Civil Rights News: NAACP More Diverse; 4-Yr-Old Citizen Deported; Census Finds Detroit Desertion; Miami PD Questioned in Race Relations

New NAACP Seeing More Gay, Diverse Chapter Leaders
The State-South Carolina’s Homepage

Established to advocate for black equality and civil rights, the National Association for the Advancement of Colored People (NAACP) now has grown to confront prejudice at broader levels. Diversity can be widely seen, from the leadership of NAACP chapters to the range of its contemporary issues that impact many underrepresented groups. Some fear that the movement toward diversity will lessen the NAACP’s impact on the issues and participation from the black community, yet others believe that diversity is ingrained in the organization’s history of activism. Patricia Sullivan, a history professor at the University of South Carolina and author of “Lift Every Voice: The NAACP and the Making of the Civil Rights Movement,” called the new push for diversity thrilling and said, “It’s really reflecting what the NAACP has represented historically and what its vision has been.”

Girl, 4, a U.S. Citizen, Is Deported to Guatemala
New York Times

A 4-year-old American girl, Emily Ruiz, was deported to Guatemala after returning from travels with her grandfather. Upon returning to the United States, they were stopped by customs due to her grandfather’s history of an immigration infraction. Stuck in limbo, Emily and her grandfather were eventually sent to Guatemala. The story reveals the controversial debate on immigration and birthright citizenship. Her parents are undocumented residents and are now working with immigrant advocates to bring Emily back. “…[this case] shows what can happen once you start treating kids who are born here whose parents are undocumented with less rights than a full-blown citizen,” said Jeanne A. Butterfield, a former executive director of the American Immigration Lawyers Association who has been acting as an informal adviser to Mr. Ruiz’s lawyers.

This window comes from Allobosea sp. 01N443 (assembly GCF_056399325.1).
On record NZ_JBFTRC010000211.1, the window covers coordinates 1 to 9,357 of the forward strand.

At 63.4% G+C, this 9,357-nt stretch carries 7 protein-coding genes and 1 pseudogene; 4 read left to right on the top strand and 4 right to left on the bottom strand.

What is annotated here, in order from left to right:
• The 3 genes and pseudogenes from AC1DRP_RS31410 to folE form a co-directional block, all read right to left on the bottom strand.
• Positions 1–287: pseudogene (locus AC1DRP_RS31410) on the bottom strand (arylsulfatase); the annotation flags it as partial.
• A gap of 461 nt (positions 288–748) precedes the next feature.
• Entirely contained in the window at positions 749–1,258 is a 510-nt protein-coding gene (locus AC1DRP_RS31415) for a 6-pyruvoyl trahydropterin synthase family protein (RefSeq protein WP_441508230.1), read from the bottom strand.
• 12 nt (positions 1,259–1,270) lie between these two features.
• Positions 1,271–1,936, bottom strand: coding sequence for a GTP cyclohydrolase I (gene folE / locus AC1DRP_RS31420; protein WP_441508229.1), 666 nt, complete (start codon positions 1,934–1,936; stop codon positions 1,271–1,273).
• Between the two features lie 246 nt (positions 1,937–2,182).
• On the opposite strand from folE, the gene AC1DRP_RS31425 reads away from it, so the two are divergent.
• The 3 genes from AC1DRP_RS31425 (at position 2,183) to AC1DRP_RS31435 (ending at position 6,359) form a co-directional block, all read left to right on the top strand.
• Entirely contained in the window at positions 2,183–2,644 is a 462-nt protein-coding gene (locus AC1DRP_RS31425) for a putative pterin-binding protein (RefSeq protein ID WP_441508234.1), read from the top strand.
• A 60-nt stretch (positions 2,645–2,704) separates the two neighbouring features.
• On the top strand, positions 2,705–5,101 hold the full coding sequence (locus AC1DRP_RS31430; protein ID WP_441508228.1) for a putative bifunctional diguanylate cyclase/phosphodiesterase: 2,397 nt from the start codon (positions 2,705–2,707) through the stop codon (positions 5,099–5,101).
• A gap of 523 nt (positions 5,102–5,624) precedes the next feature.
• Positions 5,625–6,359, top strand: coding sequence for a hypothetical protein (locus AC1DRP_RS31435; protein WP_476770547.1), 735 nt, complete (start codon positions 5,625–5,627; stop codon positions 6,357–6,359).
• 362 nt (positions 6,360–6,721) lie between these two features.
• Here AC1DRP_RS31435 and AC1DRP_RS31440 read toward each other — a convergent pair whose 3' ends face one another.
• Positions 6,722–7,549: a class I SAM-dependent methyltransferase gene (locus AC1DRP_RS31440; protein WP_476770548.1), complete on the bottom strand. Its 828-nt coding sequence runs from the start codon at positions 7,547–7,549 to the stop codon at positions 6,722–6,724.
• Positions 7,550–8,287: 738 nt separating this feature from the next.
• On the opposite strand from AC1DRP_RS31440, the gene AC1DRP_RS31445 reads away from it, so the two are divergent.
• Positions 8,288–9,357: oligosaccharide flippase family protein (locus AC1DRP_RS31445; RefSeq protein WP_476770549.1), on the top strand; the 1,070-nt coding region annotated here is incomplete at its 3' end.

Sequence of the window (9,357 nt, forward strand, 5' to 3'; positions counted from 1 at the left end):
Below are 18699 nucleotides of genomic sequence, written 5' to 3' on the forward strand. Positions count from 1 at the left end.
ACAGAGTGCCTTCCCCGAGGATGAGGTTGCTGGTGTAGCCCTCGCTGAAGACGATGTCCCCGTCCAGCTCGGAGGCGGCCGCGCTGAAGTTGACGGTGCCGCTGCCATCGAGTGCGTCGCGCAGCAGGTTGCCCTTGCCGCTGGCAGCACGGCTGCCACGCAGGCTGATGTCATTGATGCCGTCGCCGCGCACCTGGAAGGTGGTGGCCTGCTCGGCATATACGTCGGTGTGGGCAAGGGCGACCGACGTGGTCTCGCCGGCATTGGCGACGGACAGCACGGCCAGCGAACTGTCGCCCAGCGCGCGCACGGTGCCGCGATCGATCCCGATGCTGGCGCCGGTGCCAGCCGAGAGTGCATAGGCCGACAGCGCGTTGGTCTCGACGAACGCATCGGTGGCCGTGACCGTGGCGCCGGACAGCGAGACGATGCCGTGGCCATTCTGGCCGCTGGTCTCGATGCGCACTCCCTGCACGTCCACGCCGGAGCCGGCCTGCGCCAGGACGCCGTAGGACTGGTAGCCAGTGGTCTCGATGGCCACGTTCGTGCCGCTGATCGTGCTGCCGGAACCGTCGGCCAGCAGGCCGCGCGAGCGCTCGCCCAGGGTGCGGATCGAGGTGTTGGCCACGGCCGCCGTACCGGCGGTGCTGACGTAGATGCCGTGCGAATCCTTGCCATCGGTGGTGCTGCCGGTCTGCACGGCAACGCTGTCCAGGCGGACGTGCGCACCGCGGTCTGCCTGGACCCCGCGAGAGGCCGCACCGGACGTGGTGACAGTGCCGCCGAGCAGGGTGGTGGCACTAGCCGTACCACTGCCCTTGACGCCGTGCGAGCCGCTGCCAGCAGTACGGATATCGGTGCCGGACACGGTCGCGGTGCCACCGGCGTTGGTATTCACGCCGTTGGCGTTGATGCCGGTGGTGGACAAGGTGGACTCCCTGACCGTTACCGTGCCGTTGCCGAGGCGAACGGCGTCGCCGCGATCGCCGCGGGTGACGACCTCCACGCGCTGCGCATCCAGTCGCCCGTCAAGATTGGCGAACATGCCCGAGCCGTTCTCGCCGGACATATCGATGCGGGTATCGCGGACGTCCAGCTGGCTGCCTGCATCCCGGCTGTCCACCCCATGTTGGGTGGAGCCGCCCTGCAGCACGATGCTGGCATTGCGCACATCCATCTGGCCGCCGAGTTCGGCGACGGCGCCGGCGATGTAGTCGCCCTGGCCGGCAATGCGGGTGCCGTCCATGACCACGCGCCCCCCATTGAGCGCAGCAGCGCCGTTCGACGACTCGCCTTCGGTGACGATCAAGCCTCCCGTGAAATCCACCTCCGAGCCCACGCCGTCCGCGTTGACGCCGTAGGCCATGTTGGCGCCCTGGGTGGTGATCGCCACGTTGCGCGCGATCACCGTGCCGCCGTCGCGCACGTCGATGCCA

Detroit Population Down 25 Percent, Census Finds
New York Times

On Tuesday census data revealed that Detroit’s population dropped by 25 percent; the largest percentage drop in the nation, apart from the population of New Orleans after Hurricane Katrina which fell by 29 percent.
The reasons for the population decline can be pointed to the difficult times for the auto industry and the collapse of the industrial dependent economy.
An additional factor has been the movement of Black residents to the suburbs; Detroit lost 185,393 Black residents in the last decade. “This is the biggest loss of Blacks the city has shown, and that’s tied to the foreclosures in the city’s housing,” Mr. Frey said. Because of the Great Migration — when Blacks flowed from the South to the North — and the loss of Whites, he said, “Detroit has been the most segregated city in the country and it is still pretty segregated, but not as much.”

Killings of 7 Black Men Put Miami Police in Spotlight
New York Times

Communities in Miami are in protest because seven Black men have been shot and killed by police in eight months. Calls were made for a Justice Department investigation and the city manager has begun looking into the chief’s record concerning race and law enforcement.

Compiled by Leah Bui